Global Lyme Alliance (GLA) CEO Laura MacNeill discusses 3 exciting GLA-funded research updates
As an organization, GLA is committed to improving the quality of life of people suffering from Lyme and other tick-borne diseases. As part of that, it’s our responsibility to keep you updated on the exciting advances we’ve been making. Here are three GLA-funded research updates you should know about.
In my last video, you may have heard me talk about a potential new treatment for Lyme disease called Hygromycin A. This week, GLA made another investment to try to bring this drug to market. We are working with a biotech firm called FlightPath, who has the license to develop Hygromycin A. It’s currently in preclinical trials. This will be a multi-year effort to get it through the FDA, and it could be available by 2028. We’re very excited about this research, as it could be the first new drug for Lyme disease in 30 years.
Second, an exciting discovery from Monica Embers at Tulane university found the Lyme bacteria in the postmortem brain tissue of a chronic, neurological Lyme patient who was treated with antibiotics. This finding supports the hypothesis that Lyme can persist in patients, even after extensive treatment – a hypothesis that many doctors did not believe to be true. We are funding Dr. Embers to expand upon this study to continue this search, as well as looking for the bacteria in those who had Alzheimer’s disease and other forms of dementia.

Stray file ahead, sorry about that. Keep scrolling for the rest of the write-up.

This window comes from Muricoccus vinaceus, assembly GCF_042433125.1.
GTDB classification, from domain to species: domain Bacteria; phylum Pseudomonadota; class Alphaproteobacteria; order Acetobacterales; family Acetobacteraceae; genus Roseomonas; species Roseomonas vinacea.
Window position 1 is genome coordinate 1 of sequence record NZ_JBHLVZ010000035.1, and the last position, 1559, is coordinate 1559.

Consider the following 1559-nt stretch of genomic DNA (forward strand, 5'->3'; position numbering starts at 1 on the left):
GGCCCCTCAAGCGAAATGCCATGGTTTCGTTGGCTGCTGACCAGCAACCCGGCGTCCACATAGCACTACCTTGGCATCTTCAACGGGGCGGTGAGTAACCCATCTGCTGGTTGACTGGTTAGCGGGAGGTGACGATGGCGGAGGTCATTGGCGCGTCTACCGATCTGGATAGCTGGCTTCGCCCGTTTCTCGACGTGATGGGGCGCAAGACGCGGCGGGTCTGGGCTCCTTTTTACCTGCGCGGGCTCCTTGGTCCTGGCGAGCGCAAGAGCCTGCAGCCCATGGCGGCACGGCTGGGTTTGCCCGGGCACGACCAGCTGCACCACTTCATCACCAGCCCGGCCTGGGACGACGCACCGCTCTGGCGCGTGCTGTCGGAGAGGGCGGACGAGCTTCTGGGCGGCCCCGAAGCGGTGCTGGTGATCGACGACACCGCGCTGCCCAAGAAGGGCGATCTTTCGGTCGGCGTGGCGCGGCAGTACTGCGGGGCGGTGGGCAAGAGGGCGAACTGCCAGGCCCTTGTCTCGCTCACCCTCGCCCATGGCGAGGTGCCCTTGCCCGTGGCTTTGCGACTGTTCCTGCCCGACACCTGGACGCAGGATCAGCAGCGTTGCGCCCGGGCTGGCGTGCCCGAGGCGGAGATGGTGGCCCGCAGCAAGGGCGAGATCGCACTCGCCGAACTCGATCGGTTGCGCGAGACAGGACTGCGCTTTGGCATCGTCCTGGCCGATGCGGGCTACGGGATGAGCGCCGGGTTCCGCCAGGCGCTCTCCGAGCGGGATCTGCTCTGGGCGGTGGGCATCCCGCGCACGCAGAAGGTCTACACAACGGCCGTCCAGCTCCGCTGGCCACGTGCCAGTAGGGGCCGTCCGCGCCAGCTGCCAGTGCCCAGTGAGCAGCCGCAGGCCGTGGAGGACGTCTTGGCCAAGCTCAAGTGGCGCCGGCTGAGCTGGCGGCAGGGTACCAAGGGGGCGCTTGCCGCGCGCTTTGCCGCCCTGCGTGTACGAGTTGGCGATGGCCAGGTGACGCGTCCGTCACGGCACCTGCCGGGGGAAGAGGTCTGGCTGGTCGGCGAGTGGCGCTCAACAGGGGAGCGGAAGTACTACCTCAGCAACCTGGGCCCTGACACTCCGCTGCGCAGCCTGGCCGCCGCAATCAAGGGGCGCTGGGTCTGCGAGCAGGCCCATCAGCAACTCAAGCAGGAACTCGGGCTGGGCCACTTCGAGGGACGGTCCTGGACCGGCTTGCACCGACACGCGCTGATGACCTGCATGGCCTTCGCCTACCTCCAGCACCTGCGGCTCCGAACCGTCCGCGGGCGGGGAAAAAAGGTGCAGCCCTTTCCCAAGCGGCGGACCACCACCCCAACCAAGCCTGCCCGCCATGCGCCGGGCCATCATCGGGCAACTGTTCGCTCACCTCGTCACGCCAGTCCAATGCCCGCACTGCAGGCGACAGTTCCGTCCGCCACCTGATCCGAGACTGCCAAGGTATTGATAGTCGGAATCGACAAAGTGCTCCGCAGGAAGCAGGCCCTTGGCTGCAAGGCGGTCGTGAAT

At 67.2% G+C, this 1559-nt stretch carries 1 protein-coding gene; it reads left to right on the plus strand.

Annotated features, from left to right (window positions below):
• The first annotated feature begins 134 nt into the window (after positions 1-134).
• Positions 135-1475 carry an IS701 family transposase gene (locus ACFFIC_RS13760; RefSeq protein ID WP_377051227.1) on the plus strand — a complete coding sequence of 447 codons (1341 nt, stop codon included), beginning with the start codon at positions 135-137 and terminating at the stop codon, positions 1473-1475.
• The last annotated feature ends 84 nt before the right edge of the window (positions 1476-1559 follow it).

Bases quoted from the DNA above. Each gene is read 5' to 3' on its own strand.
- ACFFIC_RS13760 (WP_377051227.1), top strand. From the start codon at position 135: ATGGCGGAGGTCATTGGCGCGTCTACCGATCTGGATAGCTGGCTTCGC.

And third, GLA is excited to see progress in the development of a highly sensitive Lyme disease detection test that could help doctors diagnose the disease faster and more accurately. The test, in development by Ionica Sciences, is designed to quickly confirm the presence of the Lyme bacteria. This test is important because current tests are not always accurate – only detecting antibodies. The longer the patient goes without treatment, the higher the potential for significant persistent symptoms. Lyme disease antibodies take up to 14 days to become detectable. By directly detecting the bacteria that causes Lyme, the test will fill the current blind spot in the time from infection to diagnosis. It also allows testing for reinfection and can help to determine if a person is cured of active Lyme.
These are just a few of the many projects in the works that can significantly impact the lives of suffering patients and help those in the future. To learn more about our important work, visit us on social or at GLA.org